For fields with very low PPV, the few true relationships would not distort this overall picture much. Even if a few relationships are true, the shape of the distribution of the observed effects would still yield a clear measure of the biases involved in the field. This concept totally reverses the way we view scientific results. Traditionally, investigators have viewed large and highly significant effects with excitement, as signs of important discoveries. Too large and too highly significant effects may actually be more likely to be signs of large bias in most fields of modern research. They should lead investigators to careful critical thinking about what might have gone wrong with their data, analyses, and results.

Of course, investigators working in any field are likely to resist accepting that the whole field in which they have spent their careers is a “null field.” However, other lines of evidence, or advances in technology and experimentation, may lead eventually to the dismantling of a scientific field. Obtaining measures of the net bias in one field may also be useful for obtaining insight into what might be the range of bias operating in other fields where similar analytical methods, technologies, and conflicts may be operating.

Is it unavoidable that most research findings are false, or can we improve the situation? A major problem is that it is impossible to know with 100% certainty what the truth is in any research question. In this regard, the pure “gold” standard is unattainable. However, there are several approaches to improve the post-study probability.

Better powered evidence, e.g., large studies or low-bias meta-analyses, may help, as it comes closer to the unknown “gold” standard. However, large studies may still have biases and these should be acknowledged and avoided. Moreover, large-scale evidence is impossible to obtain for all of the millions and trillions of research questions posed in current research. Large-scale evidence should be targeted for research questions where the pre-study probability is already considerably high, so that a significant research finding will lead to a post-test probability that would be considered quite definitive. Large-scale evidence is also particularly indicated when it can test major concepts rather than narrow, specific questions. A negative finding can then refute not only a specific proposed claim, but a whole field or considerable portion thereof. Selecting the performance of large-scale studies based on narrow-minded criteria, such as the marketing promotion of a specific drug, is largely wasted research. Moreover, one should be cautious that extremely large studies may be more likely to find a formally statistical significant difference for a trivial effect that is not really meaningfully different from the null [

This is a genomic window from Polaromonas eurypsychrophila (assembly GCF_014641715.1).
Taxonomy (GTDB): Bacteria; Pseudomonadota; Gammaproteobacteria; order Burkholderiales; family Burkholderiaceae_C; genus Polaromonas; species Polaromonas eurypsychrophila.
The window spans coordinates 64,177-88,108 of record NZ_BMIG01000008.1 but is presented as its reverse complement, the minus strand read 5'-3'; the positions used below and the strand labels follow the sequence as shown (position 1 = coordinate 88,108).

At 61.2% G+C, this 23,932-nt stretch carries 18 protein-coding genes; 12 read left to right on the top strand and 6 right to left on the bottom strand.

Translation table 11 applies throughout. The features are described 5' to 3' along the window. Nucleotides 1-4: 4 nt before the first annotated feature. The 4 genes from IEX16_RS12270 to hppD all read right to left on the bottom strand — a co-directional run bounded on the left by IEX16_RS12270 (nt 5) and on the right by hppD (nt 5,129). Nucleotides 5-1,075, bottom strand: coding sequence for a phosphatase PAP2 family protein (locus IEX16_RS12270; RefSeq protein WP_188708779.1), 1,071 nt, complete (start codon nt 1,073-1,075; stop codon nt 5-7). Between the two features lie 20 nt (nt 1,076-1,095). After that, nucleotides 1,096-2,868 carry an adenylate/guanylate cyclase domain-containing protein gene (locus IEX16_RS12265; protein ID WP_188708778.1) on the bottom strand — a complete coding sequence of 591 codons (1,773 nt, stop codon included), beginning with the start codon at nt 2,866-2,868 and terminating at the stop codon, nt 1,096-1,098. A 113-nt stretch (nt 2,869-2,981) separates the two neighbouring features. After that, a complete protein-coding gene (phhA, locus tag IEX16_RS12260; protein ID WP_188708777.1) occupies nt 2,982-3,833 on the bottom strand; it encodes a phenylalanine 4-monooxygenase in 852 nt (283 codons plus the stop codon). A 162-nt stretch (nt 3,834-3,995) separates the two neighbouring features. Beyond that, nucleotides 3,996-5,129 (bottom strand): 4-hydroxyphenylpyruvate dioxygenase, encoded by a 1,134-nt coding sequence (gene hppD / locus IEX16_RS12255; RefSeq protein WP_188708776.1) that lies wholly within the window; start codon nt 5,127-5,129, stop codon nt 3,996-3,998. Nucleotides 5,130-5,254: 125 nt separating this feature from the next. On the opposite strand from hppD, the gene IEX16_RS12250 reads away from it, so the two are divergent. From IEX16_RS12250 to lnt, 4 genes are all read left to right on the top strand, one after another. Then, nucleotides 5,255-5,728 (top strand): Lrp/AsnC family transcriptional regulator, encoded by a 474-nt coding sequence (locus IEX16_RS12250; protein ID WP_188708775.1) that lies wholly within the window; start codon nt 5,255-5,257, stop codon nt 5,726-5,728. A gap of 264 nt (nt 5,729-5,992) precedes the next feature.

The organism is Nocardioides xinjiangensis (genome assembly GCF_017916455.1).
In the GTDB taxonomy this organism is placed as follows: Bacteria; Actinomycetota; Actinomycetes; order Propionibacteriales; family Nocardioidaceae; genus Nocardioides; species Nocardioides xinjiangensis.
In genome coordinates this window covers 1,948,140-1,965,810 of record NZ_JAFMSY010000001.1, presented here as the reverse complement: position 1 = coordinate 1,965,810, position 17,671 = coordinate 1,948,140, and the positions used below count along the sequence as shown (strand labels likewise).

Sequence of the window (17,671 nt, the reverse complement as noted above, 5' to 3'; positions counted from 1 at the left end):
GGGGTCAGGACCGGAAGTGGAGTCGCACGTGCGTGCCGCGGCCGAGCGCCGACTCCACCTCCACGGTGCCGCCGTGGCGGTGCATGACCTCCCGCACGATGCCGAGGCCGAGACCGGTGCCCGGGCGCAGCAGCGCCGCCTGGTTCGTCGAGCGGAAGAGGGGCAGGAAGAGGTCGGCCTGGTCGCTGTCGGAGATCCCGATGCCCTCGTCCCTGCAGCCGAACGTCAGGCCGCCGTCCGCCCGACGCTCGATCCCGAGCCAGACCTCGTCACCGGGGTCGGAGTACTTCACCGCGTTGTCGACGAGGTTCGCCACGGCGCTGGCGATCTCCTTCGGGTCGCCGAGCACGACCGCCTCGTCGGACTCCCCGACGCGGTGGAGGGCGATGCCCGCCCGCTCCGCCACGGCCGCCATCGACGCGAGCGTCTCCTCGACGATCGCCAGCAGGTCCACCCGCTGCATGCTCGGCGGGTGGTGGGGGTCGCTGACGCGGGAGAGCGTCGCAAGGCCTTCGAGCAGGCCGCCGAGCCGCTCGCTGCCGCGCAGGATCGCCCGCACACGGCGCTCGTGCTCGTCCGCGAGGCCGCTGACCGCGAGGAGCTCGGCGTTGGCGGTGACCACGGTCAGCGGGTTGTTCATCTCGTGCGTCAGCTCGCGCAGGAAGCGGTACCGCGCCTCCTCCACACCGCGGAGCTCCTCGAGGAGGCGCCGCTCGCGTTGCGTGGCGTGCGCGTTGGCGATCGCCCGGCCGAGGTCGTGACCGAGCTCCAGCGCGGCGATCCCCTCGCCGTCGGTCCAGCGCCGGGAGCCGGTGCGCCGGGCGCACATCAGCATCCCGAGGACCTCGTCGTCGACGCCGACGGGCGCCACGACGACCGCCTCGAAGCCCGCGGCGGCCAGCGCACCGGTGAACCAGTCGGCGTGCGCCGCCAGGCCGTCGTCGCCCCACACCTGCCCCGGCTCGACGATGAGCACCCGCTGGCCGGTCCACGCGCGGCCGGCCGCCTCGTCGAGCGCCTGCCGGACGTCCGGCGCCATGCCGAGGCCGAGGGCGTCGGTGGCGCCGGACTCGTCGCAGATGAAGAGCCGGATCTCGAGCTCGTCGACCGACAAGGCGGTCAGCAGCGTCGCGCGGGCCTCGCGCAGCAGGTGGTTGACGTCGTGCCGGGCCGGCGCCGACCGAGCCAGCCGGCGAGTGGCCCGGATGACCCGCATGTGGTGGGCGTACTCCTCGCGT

Second, most research questions are addressed by many teams, and it is misleading to emphasize the statistically significant findings of any single team. What matters is the totality of the evidence. Diminishing bias through enhanced research standards and curtailing of prejudices may also help. However, this may require a change in scientific mentality that might be difficult to achieve. In some research designs, efforts may also be more successful with upfront registration of studies, e.g., randomized trials [

Finally, instead of chasing statistical significance, we should improve our understanding of the range of

Nevertheless, most new discoveries will continue to stem from hypothesis-generating research with low or very low pre-study odds. We should then acknowledge that statistical significance testing in the report of a single study gives only a partial picture, without knowing how much testing has been done outside the report and in the relevant field at large. Despite a large statistical literature for multiple testing corrections [

positive predictive value